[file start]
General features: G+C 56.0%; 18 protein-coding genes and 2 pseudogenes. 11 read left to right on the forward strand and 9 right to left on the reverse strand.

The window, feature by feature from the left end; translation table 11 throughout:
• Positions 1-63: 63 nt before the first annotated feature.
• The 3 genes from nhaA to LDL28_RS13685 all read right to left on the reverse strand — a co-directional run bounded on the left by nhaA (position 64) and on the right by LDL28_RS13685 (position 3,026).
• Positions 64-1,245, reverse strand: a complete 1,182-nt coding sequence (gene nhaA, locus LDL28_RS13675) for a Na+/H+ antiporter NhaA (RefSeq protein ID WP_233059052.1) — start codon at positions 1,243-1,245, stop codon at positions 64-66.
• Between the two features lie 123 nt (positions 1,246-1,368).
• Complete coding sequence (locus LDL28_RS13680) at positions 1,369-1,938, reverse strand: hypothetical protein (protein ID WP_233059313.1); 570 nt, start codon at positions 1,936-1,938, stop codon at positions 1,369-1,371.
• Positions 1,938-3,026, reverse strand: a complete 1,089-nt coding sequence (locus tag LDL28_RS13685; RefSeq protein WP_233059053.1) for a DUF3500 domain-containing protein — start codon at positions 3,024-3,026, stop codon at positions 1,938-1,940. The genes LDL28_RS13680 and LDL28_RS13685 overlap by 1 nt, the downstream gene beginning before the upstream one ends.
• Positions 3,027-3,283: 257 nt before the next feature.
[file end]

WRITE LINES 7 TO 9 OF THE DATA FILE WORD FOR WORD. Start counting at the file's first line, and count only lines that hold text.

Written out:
• Complete coding sequence (locus LDL28_RS13680) at positions 1,369-1,938, reverse strand: hypothetical protein (protein ID WP_233059313.1); 570 nt, start codon at positions 1,936-1,938, stop codon at positions 1,369-1,371.
• Positions 1,938-3,026, reverse strand: a complete 1,089-nt coding sequence (locus tag LDL28_RS13685; RefSeq protein WP_233059053.1) for a DUF3500 domain-containing protein — start codon at positions 3,024-3,026, stop codon at positions 1,938-1,940. The genes LDL28_RS13680 and LDL28_RS13685 overlap by 1 nt, the downstream gene beginning before the upstream one ends.
• Positions 3,027-3,283: 257 nt before the next feature.